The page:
Tag: EM Forster
The implication is that if human character has changed (and according to Woolf at the end of the day all literature is about character) then literature must change as well. What better backdrop than the city to illustrate these changes!
Most certainly as each different section of The Wasteland shifts to the next without transition (or sometimes without even obvious links), we get a sense of how frustrated and lost that society must have felt when all around them they got the same message. But unlike Howards End, The Wasteland seems to suggest connections cannot be made.
Our first encounter with ‘prose’ and ‘passion’ comes shortly after Margaret Schlegel, a liberal intellectual, receives her first kiss from her chalk and cheese fiancé, Henry Wilcox, a conservative businessman. When Margaret finds that ‘the incident displeased her’ because ‘no tenderness had ensued’, she resolves to help Henry bridge the desired gap (HE, 169).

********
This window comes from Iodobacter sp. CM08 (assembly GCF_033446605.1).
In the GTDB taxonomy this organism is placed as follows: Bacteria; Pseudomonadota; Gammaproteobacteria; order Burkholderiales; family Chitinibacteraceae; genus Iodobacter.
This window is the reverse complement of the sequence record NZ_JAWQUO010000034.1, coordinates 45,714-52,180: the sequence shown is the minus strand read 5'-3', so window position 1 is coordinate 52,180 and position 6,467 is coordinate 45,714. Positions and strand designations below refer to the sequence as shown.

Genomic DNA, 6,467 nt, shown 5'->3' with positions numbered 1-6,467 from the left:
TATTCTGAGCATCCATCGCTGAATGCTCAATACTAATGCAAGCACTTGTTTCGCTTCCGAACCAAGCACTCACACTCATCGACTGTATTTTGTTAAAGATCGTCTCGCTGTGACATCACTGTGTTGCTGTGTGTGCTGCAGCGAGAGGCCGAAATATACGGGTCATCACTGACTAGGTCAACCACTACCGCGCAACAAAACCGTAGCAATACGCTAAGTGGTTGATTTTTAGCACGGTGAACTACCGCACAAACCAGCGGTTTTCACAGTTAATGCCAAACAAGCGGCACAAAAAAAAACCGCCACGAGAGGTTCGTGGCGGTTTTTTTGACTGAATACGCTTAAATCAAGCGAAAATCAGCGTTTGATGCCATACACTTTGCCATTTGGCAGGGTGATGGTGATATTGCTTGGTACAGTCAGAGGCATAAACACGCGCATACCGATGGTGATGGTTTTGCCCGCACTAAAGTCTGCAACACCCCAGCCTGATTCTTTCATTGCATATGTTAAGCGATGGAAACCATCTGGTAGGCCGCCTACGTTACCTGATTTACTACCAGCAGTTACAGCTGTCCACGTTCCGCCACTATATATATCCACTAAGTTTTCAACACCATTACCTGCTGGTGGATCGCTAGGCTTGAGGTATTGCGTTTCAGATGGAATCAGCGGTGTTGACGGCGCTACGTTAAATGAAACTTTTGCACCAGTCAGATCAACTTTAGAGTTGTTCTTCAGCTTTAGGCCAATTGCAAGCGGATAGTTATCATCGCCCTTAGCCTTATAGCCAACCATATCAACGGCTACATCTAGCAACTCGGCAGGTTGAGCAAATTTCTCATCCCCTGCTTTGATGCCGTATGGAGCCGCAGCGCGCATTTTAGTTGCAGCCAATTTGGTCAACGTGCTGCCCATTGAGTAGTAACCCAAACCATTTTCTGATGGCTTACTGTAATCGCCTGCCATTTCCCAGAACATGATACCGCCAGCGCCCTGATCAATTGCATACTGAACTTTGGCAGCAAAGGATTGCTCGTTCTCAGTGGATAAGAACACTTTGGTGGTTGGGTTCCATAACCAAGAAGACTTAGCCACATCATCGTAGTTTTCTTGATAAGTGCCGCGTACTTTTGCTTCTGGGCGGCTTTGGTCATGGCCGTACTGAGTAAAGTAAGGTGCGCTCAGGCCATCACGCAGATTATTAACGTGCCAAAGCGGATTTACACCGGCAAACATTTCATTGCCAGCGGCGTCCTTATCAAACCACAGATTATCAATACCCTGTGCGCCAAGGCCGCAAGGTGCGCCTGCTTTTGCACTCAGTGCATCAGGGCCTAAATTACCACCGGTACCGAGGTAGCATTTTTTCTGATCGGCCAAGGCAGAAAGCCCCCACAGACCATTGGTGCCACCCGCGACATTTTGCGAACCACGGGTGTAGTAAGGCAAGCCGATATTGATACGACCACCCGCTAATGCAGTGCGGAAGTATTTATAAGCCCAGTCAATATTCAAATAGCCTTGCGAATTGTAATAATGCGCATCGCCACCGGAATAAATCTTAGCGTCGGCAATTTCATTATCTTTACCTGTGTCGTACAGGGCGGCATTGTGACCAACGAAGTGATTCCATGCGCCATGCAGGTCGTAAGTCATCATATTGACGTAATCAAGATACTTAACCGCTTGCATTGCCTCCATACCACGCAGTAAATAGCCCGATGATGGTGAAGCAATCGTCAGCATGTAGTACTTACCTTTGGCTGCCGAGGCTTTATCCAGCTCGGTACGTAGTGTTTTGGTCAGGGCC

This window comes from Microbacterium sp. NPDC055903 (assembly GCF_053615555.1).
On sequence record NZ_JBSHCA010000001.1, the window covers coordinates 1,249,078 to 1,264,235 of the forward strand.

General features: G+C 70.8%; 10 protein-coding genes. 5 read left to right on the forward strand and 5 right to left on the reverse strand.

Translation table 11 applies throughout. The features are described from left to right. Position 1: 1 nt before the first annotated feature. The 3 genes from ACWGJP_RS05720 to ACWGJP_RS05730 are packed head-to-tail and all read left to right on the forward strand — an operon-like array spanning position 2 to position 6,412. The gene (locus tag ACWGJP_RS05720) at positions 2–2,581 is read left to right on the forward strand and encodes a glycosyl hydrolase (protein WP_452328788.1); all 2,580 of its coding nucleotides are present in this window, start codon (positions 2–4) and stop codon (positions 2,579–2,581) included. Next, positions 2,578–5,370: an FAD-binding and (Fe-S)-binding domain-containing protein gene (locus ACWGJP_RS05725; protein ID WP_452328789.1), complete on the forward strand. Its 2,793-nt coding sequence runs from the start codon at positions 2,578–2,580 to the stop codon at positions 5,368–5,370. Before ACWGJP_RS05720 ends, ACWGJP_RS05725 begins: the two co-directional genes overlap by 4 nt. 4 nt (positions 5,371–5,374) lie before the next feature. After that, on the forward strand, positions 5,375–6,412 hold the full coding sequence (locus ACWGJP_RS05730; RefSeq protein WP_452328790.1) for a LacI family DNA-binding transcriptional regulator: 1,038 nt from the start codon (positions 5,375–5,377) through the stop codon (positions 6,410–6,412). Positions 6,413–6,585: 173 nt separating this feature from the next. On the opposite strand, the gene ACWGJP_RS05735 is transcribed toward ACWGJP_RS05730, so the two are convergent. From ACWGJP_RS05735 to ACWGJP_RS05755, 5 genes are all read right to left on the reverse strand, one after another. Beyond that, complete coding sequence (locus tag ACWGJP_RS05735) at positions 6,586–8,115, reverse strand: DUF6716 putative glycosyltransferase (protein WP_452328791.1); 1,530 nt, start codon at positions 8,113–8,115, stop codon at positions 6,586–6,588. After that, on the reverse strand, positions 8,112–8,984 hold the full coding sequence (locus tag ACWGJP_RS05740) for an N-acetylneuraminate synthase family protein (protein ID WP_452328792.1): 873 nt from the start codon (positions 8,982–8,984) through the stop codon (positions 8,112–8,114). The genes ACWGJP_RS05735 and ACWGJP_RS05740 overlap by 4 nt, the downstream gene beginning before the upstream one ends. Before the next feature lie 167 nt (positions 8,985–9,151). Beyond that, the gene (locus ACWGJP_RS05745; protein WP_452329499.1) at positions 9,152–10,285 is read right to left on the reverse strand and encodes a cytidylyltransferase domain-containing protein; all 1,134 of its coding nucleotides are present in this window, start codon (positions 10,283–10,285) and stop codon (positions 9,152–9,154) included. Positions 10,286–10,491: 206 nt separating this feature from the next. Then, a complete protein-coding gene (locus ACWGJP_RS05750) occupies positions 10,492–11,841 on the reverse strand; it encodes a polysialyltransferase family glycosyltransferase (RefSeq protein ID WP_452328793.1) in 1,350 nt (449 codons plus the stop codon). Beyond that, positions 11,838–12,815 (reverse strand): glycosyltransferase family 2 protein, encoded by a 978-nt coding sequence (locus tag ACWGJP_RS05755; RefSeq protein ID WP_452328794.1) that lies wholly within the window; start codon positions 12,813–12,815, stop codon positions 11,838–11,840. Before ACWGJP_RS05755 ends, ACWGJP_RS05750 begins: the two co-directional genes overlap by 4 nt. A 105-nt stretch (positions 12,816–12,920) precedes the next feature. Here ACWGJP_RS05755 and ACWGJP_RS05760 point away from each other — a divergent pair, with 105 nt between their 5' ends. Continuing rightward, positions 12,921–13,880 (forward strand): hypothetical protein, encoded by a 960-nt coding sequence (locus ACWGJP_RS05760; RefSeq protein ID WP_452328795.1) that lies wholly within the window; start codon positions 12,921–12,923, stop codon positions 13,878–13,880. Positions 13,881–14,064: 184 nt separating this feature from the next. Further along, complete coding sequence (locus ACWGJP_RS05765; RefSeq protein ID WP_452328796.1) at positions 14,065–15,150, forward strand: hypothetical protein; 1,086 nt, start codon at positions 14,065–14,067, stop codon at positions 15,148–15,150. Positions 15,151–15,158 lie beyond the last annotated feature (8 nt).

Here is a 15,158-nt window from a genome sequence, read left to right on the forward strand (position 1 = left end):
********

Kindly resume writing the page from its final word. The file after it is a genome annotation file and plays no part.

Comparison and Contrast Using Jungian (Archetypal) Literary Criticism of Extracts from Eliot’s The Mill on the Floss and Forster’s A Passage to India
One of the primary purposes of Jungian Literary Criticism is to uncover the unconscious dynamics underpinning the work so as to gain a better understanding of their function (Dawson, 277). Hence Jungian Literary Criticism often begins with the question: “What psychological factor (whether image or complex of concerns) might have been responsible for this text?” (Dawson, 274).